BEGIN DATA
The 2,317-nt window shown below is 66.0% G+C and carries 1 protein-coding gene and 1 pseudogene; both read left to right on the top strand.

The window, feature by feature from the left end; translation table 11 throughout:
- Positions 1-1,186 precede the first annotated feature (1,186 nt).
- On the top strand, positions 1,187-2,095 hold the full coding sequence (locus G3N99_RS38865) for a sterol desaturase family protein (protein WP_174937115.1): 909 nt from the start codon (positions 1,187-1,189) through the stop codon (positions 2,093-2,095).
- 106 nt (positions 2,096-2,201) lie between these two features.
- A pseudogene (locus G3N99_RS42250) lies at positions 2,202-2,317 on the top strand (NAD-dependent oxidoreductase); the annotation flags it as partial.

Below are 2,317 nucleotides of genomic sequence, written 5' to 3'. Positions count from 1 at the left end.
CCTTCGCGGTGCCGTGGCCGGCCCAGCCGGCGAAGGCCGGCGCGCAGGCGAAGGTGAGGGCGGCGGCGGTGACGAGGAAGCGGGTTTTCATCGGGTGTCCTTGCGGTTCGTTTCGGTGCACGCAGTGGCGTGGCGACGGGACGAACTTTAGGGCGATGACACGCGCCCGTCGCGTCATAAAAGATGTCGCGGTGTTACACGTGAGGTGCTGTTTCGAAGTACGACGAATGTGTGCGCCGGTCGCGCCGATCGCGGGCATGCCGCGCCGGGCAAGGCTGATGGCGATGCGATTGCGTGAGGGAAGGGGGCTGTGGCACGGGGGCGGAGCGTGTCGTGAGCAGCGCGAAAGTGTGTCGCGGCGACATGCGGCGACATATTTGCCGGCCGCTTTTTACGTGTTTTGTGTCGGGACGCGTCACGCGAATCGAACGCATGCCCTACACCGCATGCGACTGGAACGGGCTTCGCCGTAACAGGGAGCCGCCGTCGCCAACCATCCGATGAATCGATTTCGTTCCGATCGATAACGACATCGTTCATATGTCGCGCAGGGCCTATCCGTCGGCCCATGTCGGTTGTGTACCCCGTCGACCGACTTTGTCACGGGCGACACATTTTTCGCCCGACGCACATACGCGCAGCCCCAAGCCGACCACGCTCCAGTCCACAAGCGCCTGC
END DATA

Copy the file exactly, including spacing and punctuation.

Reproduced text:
The 2,317-nt window shown below is 66.0% G+C and carries 1 protein-coding gene and 1 pseudogene; both read left to right on the top strand.

The window, feature by feature from the left end; translation table 11 throughout:
- Positions 1-1,186 precede the first annotated feature (1,186 nt).
- On the top strand, positions 1,187-2,095 hold the full coding sequence (locus G3N99_RS38865) for a sterol desaturase family protein (protein WP_174937115.1): 909 nt from the start codon (positions 1,187-1,189) through the stop codon (positions 2,093-2,095).
- 106 nt (positions 2,096-2,201) lie between these two features.
- A pseudogene (locus G3N99_RS42250) lies at positions 2,202-2,317 on the top strand (NAD-dependent oxidoreductase); the annotation flags it as partial.

Below are 2,317 nucleotides of genomic sequence, written 5' to 3'. Positions count from 1 at the left end.
CCTTCGCGGTGCCGTGGCCGGCCCAGCCGGCGAAGGCCGGCGCGCAGGCGAAGGTGAGGGCGGCGGCGGTGACGAGGAAGCGGGTTTTCATCGGGTGTCCTTGCGGTTCGTTTCGGTGCACGCAGTGGCGTGGCGACGGGACGAACTTTAGGGCGATGACACGCGCCCGTCGCGTCATAAAAGATGTCGCGGTGTTACACGTGAGGTGCTGTTTCGAAGTACGACGAATGTGTGCGCCGGTCGCGCCGATCGCGGGCATGCCGCGCCGGGCAAGGCTGATGGCGATGCGATTGCGTGAGGGAAGGGGGCTGTGGCACGGGGGCGGAGCGTGTCGTGAGCAGCGCGAAAGTGTGTCGCGGCGACATGCGGCGACATATTTGCCGGCCGCTTTTTACGTGTTTTGTGTCGGGACGCGTCACGCGAATCGAACGCATGCCCTACACCGCATGCGACTGGAACGGGCTTCGCCGTAACAGGGAGCCGCCGTCGCCAACCATCCGATGAATCGATTTCGTTCCGATCGATAACGACATCGTTCATATGTCGCGCAGGGCCTATCCGTCGGCCCATGTCGGTTGTGTACCCCGTCGACCGACTTTGTCACGGGCGACACATTTTTCGCCCGACGCACATACGCGCAGCCCCAAGCCGACCACGCTCCAGTCCACAAGCGCCTGC